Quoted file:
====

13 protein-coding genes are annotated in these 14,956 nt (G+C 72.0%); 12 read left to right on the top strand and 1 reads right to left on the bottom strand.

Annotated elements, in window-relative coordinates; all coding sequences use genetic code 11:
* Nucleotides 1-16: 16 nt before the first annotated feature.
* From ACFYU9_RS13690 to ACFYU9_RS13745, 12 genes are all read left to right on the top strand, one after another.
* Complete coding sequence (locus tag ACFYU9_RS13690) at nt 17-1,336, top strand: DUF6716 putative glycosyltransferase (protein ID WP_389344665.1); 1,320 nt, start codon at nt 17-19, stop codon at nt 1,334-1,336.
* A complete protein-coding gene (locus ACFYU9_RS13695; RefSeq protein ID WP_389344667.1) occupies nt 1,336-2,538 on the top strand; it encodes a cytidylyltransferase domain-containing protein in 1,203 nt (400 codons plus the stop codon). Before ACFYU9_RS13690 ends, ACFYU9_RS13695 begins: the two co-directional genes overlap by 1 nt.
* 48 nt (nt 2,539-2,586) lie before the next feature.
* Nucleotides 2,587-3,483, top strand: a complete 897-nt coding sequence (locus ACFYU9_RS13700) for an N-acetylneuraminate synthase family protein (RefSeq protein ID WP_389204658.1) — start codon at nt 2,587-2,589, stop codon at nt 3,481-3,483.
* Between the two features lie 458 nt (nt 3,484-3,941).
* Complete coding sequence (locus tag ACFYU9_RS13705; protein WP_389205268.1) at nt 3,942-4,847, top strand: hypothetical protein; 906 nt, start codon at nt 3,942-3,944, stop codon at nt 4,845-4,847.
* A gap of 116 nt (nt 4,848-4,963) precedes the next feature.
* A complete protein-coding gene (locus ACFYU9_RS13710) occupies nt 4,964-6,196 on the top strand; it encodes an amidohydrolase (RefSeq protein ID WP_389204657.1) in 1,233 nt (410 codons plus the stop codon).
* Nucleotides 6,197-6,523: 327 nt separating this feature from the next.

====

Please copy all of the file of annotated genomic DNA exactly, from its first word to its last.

13 protein-coding genes are annotated in these 14,956 nt (G+C 72.0%); 12 read left to right on the top strand and 1 reads right to left on the bottom strand.

Annotated elements, in window-relative coordinates; all coding sequences use genetic code 11:
* Nucleotides 1-16: 16 nt before the first annotated feature.
* From ACFYU9_RS13690 to ACFYU9_RS13745, 12 genes are all read left to right on the top strand, one after another.
* Complete coding sequence (locus tag ACFYU9_RS13690) at nt 17-1,336, top strand: DUF6716 putative glycosyltransferase (protein ID WP_389344665.1); 1,320 nt, start codon at nt 17-19, stop codon at nt 1,334-1,336.
* A complete protein-coding gene (locus ACFYU9_RS13695; RefSeq protein ID WP_389344667.1) occupies nt 1,336-2,538 on the top strand; it encodes a cytidylyltransferase domain-containing protein in 1,203 nt (400 codons plus the stop codon). Before ACFYU9_RS13690 ends, ACFYU9_RS13695 begins: the two co-directional genes overlap by 1 nt.
* 48 nt (nt 2,539-2,586) lie before the next feature.
* Nucleotides 2,587-3,483, top strand: a complete 897-nt coding sequence (locus ACFYU9_RS13700) for an N-acetylneuraminate synthase family protein (RefSeq protein ID WP_389204658.1) — start codon at nt 2,587-2,589, stop codon at nt 3,481-3,483.
* Between the two features lie 458 nt (nt 3,484-3,941).
* Complete coding sequence (locus tag ACFYU9_RS13705; protein WP_389205268.1) at nt 3,942-4,847, top strand: hypothetical protein; 906 nt, start codon at nt 3,942-3,944, stop codon at nt 4,845-4,847.
* A gap of 116 nt (nt 4,848-4,963) precedes the next feature.
* A complete protein-coding gene (locus ACFYU9_RS13710) occupies nt 4,964-6,196 on the top strand; it encodes an amidohydrolase (RefSeq protein ID WP_389204657.1) in 1,233 nt (410 codons plus the stop codon).
* Nucleotides 6,197-6,523: 327 nt separating this feature from the next.